The UCLA Kidney Cancer Program is a comprehensive team (medical, surgical, radiation) that are world-renowned experts in the diagnosis, management and treatment of the broad spectrum of kidney cancer - from localized tumors to the most complicated metastatic, or advanced, kidney cancers. There are numerous factors that are considered in assessing which kidney cancer treatment option is best suited for a patient, such as medical history, current health condition, clinical and diagnostic test results and patient preference. Other factors that are taken into account are the tumor size, location and stage of the disease. By having access to world leaders in pathology, cancer genomics, and molecular imaging, our clinicians can further optimize clinical care. Based on the final assessment, the multidisciplinary kidney cancer team will recommend atreatment plan personalized to one’s clinical situation which may include active surveillance, surgery, tumor ablation, radiation, systemic therapy, or various combinations of these options. Our team feels strongly that when various acceptable options exist, both the patient and physician must contribute to the medical decision-making process (shared decision-making).
UCLA’s Kidney Cancer Program offers various treatment options for kidney cancer including:
- Active Surveillance
- Surgical Treatments (open and minimally invasive / robotic surgery)
- Tumor Ablation
- Conventional and Stereotactic Radiation
- Surgical Resection of Distant Disease (Metastasectomy)
- Immunotherapy (IL-2 and Checkpoint Inhibitors)
- Targeted Therapy
- Clinical Trials (Novel / Experimental Therapy)
Genetic Risk Assessment Program
The UCLA Genitourinary Cancer Genetic Risk Assessment Program focuses on investigation into the potential genetic causes of an individual’s urologic cancer. Up to 5-10% of cancers are related to a genetic predisposition. If you have been diagnosed with a urologic cancer, UCLA’s team has specific referral criteria to determine if you should pursue genetic risk assessment to evaluate for a genetic cause of cancer. For those at greatest risk, often this knowledge can more precisely tailor a treatment plan that is optimal for you.
Many small renal masses are incidentally discovered and are benign or indolent (non-aggressive). Most small tumors grow very slowly and have a low potential to spread to other organs (metastasize). As all treatment options pose some risk, some patients are better served with surveillance in delayed intervention IF NECESSARY. The UCLA Kidney Cancer Program tries to individualize care to avoid unnecessary and overtreatment when feasible based on tumor and patient characteristics.
Surgery is the most common treatment for kidney cancer, and very often, the only treatment required for tumors that have not moved outside the kidney. As Medicine is an art and there are often many approaches to your care, the UCLA Kidney Cancer Program prioritizes the approach based on the following principles:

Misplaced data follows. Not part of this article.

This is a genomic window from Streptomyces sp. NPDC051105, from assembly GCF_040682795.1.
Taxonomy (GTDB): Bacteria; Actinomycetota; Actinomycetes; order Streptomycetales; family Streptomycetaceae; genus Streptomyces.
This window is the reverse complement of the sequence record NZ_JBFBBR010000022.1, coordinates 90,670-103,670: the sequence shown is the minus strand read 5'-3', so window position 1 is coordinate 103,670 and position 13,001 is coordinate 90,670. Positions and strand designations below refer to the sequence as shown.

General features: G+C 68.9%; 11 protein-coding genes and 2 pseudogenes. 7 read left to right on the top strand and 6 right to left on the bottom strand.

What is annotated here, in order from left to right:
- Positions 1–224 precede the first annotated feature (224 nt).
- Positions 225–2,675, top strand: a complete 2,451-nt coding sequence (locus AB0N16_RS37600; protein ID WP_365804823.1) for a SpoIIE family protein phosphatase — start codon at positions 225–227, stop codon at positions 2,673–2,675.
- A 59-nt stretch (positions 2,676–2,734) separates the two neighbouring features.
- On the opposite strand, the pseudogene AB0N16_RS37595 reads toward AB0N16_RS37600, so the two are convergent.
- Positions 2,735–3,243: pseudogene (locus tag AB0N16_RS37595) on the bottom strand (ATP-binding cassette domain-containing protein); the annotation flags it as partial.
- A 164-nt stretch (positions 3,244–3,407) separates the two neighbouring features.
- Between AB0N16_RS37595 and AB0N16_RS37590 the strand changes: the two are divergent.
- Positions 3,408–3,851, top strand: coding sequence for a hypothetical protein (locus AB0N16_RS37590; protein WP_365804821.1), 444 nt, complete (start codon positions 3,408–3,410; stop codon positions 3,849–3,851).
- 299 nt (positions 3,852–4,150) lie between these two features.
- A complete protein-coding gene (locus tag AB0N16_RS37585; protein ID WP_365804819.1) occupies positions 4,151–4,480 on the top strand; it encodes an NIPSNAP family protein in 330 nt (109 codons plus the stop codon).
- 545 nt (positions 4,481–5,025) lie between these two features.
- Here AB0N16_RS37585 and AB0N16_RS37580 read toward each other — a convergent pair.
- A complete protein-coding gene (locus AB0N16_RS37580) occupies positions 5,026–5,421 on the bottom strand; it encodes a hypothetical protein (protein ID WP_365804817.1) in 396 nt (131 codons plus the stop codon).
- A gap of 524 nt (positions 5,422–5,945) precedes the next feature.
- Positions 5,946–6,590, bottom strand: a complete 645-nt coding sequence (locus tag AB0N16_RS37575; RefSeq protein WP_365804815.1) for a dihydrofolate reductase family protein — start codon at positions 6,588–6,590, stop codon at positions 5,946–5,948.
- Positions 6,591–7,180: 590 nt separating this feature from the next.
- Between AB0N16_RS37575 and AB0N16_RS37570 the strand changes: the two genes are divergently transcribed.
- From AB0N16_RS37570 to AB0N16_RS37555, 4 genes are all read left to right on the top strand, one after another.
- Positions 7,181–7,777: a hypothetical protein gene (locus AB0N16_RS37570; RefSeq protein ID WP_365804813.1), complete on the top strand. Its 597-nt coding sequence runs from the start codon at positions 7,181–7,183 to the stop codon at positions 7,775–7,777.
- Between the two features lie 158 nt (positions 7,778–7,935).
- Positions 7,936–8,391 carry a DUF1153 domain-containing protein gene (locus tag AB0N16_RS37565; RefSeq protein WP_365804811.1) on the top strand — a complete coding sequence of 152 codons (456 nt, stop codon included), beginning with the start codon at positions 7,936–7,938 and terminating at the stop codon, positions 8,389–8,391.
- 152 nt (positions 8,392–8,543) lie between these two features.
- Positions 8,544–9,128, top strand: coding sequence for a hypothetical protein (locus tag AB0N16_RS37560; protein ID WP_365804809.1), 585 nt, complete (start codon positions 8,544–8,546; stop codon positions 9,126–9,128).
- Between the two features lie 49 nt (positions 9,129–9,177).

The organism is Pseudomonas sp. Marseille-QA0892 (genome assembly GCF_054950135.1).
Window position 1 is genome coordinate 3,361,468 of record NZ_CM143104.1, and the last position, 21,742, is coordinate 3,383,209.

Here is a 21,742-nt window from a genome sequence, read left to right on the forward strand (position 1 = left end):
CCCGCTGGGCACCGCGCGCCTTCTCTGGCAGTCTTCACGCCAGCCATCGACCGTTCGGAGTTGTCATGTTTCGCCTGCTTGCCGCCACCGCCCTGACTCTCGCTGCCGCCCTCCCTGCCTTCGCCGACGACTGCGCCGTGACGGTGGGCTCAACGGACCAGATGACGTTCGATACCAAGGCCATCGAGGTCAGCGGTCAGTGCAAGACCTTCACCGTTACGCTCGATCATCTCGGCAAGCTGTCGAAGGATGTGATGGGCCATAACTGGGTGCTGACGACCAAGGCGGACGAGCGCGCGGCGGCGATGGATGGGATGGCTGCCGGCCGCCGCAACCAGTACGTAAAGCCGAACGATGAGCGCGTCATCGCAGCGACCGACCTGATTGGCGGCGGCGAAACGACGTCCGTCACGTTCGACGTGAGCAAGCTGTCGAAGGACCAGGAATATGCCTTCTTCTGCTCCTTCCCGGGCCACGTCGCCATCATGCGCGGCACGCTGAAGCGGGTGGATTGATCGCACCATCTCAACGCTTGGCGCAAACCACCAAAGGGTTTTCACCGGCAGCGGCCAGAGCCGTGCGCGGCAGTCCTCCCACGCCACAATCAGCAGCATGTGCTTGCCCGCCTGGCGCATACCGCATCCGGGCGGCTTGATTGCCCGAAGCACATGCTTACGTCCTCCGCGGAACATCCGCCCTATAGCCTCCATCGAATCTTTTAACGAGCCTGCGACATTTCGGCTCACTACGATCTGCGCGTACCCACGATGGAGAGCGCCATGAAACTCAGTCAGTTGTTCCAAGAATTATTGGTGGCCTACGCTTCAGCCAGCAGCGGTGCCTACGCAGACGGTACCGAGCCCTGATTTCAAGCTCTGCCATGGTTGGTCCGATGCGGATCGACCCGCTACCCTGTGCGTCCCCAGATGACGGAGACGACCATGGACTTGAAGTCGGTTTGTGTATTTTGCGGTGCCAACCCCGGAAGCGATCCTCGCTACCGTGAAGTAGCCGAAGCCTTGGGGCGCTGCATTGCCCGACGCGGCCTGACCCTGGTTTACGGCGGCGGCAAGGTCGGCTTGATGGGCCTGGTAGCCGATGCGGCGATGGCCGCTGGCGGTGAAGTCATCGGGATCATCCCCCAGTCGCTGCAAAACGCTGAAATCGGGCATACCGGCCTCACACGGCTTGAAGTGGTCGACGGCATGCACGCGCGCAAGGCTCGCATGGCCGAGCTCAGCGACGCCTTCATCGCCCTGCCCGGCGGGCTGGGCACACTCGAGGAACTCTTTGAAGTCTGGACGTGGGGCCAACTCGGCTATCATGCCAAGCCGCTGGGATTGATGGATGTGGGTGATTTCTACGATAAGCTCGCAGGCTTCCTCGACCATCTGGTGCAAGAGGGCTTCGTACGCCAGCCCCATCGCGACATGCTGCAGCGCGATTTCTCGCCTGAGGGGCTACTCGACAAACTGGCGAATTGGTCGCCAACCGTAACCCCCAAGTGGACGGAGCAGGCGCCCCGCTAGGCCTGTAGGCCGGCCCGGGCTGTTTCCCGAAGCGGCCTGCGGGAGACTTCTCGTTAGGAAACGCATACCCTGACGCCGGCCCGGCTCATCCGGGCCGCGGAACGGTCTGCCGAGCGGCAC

There are important surgical decisions such as 1) does the patient need treatment? 2) can the kidney be saved? 3) should we offer a traditional open or minimally-invasive option (laparoscopy or robotics). Based on the above priorities factoring tumor characteristics and patient anatomy/comorbidities, the UCLA Kidney Cancer Program will offer an individualized treatment plan.
Partial Nephrectomy (Kidney-Sparing Surgery)
A partial nephrectomy is the surgical removal of tumor with sparing the adjacent normal kidney. While once reserved for select situations, in the 1990’s the UCLA Kidney Cancer Program expanded indications by pioneering the concept of the “elective” partial nephrectomy long before it came to be considered the standard of care. Often preservation of kidney function may improve quality and quantity of life.
Radical Nephrectomy (Complete Kidney Removal)
For large, invasive tumors, often the entire kidney needs to be removed. A radical nephrectomy can be performed in both the open and laparoscopic / robotic manner. While many centers do not perform a lymph node dissection, UCLA Kidney Cancer Program’s surgeons perform lymph node dissections whenever there is high suspicion for lymph node involvement to limit local/regional recurrences by removing any potential sites of disease.
Surgical Approach: Open, Laparoscopic, and Robotic Procedures
Open surgery is performed by making an incision in the patient's side, abdomen or lower back to approach the kidney. The surgical team uses their hands to perform the procedure. Laparoscopy is a minimally invasive surgical procedure, where the surgeon inserts instruments and a camera through keyhole incisions to perform the operation. This can be performed with traditional or robotic-controlled instrument (Da Vinci Robot). When needed over traditional laparoscopy, the robotic approach may provide very precise movements and the 3D camera offers an improved visual field. At UCLA the majority of operations are performed via a minimally invasive approach, however the team is adept at all surgical options to provide our patients the best outcome.